Thursday, December 06, 2012

Engagement Marketing, Revisited

It's all about data and testing




As you saw in my last post, I have spent some time recently discussing engagement marketing. At Burns, we defined engagement marketing as brands engaging customers and prospects when, where, and how those customers and prospects want to engage. It is an aspect of marketing that has been enabled and shaped by the rise and evolution of social media.

There is now some evidence that we may be missing the mark a bit on what it means for marketers to truly engage, or how customers interpret engagement.

First, Steve Olenski at Social Media Today wrote about a recent report from Forbes Insights and Turn called “The New Rules of engagement: Measuring the Power of Social Currency." His main conclusion is that this new report shows that what marketers interpret as customer engagement, and the metrics they use to evaluate it, is significantly different from how customers themselves define engagement with brands. He has written about this issue before, and now states that this "disconnect is alive and well and may even be widening."

You can read his well-written post in detail, but the report data below will quickly illustrate his point.


If you examine the first line of data, only 15% of consumers said they feel engaged with a brand when they share an ad, but ad or other content forwarding is a relatively strong influence on marketers' engagement measurement. This is an example of the data driving Steve's conclusion that there's a big disconnect between consumers' and marketers' views of engagement.

If you read all of Steve's post and the original report, you might simplistically conclude that consumers really just want two things: deals or promotions and funny ads. I'm being a bit facetious here, but you could certainly conclude that, as a marketer, you need to completely rethink what engagement really means and how you should measure it.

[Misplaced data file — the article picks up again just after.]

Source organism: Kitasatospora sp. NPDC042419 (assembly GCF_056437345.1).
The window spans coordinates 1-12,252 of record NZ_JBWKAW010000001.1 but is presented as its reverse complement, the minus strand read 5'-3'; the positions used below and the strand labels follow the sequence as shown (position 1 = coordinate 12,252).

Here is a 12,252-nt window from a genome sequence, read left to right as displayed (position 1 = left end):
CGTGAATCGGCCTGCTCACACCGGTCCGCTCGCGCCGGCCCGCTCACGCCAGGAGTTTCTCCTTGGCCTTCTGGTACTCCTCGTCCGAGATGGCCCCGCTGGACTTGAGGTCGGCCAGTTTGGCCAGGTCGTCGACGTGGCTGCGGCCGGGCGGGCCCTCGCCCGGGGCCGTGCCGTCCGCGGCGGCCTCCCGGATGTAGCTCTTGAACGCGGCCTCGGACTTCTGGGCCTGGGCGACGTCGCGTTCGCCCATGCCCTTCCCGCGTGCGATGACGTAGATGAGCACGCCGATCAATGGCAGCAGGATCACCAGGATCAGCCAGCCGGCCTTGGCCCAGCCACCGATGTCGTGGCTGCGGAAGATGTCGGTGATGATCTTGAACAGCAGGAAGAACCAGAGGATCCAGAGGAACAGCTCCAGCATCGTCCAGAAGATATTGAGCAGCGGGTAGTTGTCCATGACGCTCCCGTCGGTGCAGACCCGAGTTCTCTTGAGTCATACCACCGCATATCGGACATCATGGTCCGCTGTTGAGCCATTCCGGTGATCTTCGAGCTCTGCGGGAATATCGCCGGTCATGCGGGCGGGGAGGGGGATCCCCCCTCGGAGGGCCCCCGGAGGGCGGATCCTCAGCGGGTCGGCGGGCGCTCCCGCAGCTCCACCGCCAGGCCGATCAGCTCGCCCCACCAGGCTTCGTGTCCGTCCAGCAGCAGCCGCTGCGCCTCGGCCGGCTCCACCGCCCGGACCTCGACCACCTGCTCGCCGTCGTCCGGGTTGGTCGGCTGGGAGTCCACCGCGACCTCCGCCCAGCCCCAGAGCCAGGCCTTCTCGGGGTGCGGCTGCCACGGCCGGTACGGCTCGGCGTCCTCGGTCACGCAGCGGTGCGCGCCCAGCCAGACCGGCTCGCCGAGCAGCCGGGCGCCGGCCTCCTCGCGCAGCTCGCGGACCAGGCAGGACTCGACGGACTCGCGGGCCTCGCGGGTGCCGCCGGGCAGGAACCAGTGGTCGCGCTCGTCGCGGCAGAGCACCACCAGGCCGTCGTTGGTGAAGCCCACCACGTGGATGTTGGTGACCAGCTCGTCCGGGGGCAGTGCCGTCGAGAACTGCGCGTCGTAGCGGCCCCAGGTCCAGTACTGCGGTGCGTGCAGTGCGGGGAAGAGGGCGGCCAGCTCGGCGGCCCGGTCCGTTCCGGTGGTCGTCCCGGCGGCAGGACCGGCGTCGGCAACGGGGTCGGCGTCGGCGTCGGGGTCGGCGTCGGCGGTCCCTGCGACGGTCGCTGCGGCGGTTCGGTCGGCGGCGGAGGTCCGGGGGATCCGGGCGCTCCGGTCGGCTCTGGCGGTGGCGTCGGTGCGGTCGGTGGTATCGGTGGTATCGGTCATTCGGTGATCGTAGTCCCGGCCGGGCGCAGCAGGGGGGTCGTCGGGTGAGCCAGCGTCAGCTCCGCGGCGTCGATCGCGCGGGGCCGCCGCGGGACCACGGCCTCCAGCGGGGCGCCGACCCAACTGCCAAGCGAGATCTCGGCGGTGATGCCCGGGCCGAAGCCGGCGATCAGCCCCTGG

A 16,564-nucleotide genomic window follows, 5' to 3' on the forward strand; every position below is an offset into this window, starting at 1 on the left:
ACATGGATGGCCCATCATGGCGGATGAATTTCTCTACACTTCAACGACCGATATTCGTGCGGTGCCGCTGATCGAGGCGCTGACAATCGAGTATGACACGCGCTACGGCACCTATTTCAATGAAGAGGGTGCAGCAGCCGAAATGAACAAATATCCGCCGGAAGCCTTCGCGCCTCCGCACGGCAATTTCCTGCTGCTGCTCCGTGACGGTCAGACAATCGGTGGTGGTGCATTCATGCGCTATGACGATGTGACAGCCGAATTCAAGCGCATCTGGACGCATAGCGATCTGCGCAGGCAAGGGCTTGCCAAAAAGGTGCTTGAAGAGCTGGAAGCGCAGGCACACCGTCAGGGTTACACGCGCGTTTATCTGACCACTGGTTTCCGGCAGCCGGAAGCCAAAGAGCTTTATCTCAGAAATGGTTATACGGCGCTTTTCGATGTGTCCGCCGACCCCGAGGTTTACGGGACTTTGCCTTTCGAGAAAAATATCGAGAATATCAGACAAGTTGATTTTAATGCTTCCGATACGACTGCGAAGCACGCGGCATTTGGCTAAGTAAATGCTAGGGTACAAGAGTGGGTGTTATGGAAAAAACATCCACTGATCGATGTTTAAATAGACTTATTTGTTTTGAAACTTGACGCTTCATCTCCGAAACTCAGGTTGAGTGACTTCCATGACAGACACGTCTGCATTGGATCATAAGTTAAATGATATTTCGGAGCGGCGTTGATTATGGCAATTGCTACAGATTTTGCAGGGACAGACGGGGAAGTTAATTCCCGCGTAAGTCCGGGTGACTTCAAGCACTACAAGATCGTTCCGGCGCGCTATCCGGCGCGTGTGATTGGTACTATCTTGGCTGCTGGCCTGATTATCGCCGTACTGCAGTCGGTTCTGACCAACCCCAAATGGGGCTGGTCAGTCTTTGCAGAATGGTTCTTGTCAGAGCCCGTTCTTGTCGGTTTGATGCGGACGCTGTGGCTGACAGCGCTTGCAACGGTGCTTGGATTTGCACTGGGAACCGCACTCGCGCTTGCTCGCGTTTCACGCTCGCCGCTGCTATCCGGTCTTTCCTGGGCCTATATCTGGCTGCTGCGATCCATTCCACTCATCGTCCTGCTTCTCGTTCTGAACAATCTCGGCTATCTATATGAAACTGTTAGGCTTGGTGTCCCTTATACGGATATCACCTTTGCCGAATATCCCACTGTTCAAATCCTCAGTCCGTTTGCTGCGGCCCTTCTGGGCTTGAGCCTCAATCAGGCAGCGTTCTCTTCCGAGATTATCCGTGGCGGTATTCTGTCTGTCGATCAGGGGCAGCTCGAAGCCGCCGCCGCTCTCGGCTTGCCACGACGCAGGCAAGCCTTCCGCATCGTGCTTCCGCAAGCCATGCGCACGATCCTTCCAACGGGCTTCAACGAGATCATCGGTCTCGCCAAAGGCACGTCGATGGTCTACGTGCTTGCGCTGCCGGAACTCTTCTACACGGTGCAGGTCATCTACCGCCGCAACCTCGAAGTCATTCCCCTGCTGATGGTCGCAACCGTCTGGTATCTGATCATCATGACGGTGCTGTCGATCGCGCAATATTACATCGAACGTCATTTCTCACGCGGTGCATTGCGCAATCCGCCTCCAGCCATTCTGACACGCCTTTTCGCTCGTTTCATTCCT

Not So Fast, Here's a Deeper Look at the Data


Courtney Livingston writes a great response to Steve's post, questioning the type of conclusion I illustrated above. Courtney states that if you look at all the data, including the chart I show above, there's actually a significant amount of correlation between the consumers' and marketers' responses. In the case of this chart, there a 0.5 to 0.75 correlation between the two response sets. That's a reasonable good correlation, and other data in the report correlates even better.

In other words, Courtney states that "marketers are headed in the right direction (maybe not on the right track, but not completely lost, either)." She goes on to reasonably state that, "As an action has more significance to a consumer, it should also hold more weight in a brand’s engagement measurement model." The question then becomes, how do marketers act on this data?

What's a Marketer to Do?


As I said before, engagement is an aspect of marketing constantly being shaped by the evolving usage models of social media, so as marketers we're only left with data and testing. In this case, the Forbes Insights report has provided a rich set of data from which we can form testable hypotheses. 

For instance, the report clearly highlights the relative importance of humor in ads, as compared to thought-provoking characteristics. (I have long been a proponent of using humor in digital marketing channels, even some that don't typically use it, like pay-per-click advertising. For example, I gave a webinar last year on Creative PPC techniques in which I highlight using humor to improve clickthrough rates.) This is an easily testable characteristic. You could run two separate ads, one thought-provoking and one humorous, in a variety of channels and measure their relative success using metrics appropriate to those channels. The aggregation of all of those metrics should provide some excellent insight to support or refute the report hypothesized importance of humor.

I'm a big believer in letting the data speak and testing, testing, testing. I'll be interested to see if anyone provides real consumer data to support or refute any of the report's conclusions.

(Image courtesy of adamr at freedigitalphotos.net)
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